The Woodstock Music and Art Fair of 1969 or Woodstock was symbolic of freedom, of free expression, and free love. At a time when America was waging a controversial war in far-off Vietnam. The event was unique and phenomenal, and the experience long sought after.
"Oh, and there we were all in one place, a generation lost in space, with no time left to start again." This was how Don McLean wrote about Woodstock in his epic ballad American Pie.
Joni Mitchell, who did not make it to Woodstock, however, also wrote about Woodstock in her blues song entitled Woodstock.
"We've got to get ourselves back to the garden," says Joni Mitchell in the last line of the song's refrain.
Let's go back to the garden and look back to the Top 10 Songs Performed At Woodstock.
1. Star Spangled Banner by Jimi Hendrix.
Jimi Hendrix rocked the National Anthem and displayed his guitar wizardry making his Fender Stratocaster screech and wail, rumble and explode. Hendrix revolutionised the Star-Spangled Banner and ushered it into a new era.
2. Soul Sacrifice by Santana.
Fantastic drum solo by the 20 yr old Michael Schrieve matched only by Carlos Santana's superb lead guitar skills. The relatively unknown young Latino artists also shook the stage with their infectious showmanship.
3. Ball And Chain by Janis Joplin.
Janis Joplin is such a spitfire with tremendous vocal powers. She sings the blues from deep down in her soul. And her body moves with her soul
4. My Generation by The Who.
They performed dawn of Sunday morning, beginning their set at 4 a.m. At the end of My Generation, Pete Townshend banged his Gibson SG repeatedly on the floor of the stage, then threw it on to the revelling crowd.
5. With A Little Help From My Friends by Joe Cocker.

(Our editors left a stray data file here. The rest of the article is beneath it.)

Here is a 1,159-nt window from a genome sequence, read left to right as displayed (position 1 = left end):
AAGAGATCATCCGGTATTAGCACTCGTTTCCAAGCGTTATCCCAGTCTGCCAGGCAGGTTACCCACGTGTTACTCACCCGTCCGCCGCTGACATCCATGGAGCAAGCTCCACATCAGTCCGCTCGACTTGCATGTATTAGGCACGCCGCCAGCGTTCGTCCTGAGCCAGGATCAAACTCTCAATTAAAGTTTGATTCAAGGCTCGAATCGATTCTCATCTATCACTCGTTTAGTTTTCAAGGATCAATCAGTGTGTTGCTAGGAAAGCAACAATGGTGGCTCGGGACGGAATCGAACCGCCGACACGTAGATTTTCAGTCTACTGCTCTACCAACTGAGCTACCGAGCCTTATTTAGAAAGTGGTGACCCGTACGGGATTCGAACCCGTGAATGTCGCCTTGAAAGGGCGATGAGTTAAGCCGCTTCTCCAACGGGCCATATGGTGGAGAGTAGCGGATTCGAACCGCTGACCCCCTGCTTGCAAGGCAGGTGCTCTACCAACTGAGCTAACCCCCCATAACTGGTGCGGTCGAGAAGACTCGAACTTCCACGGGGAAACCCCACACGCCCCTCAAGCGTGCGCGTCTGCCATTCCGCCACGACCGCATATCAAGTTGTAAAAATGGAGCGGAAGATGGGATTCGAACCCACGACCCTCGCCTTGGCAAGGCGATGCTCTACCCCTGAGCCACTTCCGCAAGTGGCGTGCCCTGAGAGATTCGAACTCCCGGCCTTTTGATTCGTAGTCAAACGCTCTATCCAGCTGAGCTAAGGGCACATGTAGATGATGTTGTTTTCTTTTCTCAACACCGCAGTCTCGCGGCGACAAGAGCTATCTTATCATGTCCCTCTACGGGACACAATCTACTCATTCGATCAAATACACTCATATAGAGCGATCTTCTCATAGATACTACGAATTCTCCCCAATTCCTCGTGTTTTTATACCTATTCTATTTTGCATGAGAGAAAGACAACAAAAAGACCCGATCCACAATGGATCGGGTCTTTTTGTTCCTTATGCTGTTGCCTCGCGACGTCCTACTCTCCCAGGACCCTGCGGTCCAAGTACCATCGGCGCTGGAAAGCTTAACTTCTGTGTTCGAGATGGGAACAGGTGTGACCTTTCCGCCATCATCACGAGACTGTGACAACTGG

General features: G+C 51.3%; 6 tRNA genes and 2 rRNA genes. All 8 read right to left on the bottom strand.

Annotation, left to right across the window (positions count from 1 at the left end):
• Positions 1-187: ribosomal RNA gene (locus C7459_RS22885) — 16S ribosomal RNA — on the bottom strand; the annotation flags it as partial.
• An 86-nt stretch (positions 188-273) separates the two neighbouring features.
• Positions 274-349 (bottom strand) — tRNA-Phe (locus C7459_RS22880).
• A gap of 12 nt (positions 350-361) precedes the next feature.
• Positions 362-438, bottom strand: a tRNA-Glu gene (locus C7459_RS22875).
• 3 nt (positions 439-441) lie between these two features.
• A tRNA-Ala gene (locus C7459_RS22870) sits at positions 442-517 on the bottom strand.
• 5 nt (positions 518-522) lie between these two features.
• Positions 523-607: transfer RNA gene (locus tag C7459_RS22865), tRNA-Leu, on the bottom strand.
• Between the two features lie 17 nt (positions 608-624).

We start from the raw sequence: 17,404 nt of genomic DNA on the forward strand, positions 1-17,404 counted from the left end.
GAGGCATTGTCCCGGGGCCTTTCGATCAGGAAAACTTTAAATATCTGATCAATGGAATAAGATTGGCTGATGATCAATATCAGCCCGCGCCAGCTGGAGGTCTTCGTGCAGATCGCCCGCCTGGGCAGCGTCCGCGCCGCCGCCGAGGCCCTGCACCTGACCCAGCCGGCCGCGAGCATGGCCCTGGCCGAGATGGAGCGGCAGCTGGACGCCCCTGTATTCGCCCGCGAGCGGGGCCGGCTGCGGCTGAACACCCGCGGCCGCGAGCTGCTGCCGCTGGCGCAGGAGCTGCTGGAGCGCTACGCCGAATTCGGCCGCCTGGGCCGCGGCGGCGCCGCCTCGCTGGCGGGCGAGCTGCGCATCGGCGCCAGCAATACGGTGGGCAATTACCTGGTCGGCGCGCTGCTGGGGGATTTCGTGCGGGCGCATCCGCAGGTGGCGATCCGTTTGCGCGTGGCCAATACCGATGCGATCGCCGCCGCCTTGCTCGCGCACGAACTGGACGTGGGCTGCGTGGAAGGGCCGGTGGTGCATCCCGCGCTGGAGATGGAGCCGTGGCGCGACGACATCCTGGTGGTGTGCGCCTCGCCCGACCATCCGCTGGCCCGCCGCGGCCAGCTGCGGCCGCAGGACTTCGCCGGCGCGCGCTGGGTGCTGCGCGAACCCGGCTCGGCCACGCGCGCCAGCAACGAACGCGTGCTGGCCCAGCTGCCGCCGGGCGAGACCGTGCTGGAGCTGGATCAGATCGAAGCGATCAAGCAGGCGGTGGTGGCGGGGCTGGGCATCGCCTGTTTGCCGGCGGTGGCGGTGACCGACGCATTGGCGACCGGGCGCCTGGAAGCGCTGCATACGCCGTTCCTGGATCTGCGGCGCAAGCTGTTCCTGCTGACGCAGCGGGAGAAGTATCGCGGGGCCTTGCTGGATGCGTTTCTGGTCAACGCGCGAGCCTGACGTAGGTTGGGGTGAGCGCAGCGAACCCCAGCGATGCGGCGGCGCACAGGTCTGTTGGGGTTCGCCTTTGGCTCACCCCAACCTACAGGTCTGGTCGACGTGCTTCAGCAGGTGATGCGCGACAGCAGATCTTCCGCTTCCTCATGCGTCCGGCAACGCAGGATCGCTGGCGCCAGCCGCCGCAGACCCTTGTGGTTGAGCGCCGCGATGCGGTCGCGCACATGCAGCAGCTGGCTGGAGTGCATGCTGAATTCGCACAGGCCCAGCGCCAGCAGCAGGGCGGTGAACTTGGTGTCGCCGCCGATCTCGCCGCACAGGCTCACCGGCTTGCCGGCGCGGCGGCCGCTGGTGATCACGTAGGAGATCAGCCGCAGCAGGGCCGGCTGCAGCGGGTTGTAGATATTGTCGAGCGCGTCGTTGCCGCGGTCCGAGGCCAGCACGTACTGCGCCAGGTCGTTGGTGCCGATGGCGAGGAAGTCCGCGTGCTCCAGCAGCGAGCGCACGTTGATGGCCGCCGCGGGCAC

An unforgettable performance by the gravelly-voiced Joe Cocker. Donning a tie-dyed shirt and star spangled boots, he strums an imaginary guitar, head bangs, and walks in stiff strides, his body and arms in spasms.
6. Suite: Judy Blue Eyes by Crosby, Stills, and Nash.
Neil Young performed this song with Crosby, Stills, and Nash at Woodstock. "Ladies and Gentlemen, please welcome with us, Crosby, Stills, Nash, and Young," the announcer said. But Neil Young didn't want to be seen on video. Later on, his name was also taken out of the documentary.
7. The Fish Cheer/I-Feel-Like-I'm-Fixin-To-Die Rag by Country Joe and The Fish.
"Give me an F... Give me a U... Give me C... Give me a K! What's that spell? What's that spell? What's that spell?" This, instead of the "fish" cheer. I Feel Like I'm Fixin To Die epitomised the current anti-Vietnam War sentiment in Woodstock.
8. Handsome Johnny by Richie Havens.
Another anti-war song. Richie Havens delivers a riveting opening performance on acoustic guitar. Handsome Johnny is the epitome of a soldier marching to war.
9. I Want To Take You Higher by Sly and The Family Stone.
Sly's tassels and the group's booty dancing took the Woodstock crowd higher... and higher. You can hear the roused up crowd singing to the beat.
10. Somebody To Love by Jefferson Airplane.
"Alright guys, you have seen the heavy groups, now you will see morning maniac music, believe me," Grace Slick said as the band played the intro to Somebody To Love. Her powerful voice and the intensity of style of male lead singer Marty Balin ("Volunteer") woke up the Sunday morning hungover and mud-packed crowd at Woodstock.
Our Top 10 Songs Performed At Woodstock joins the other songs and artists in the Woodstock Parthenon of music.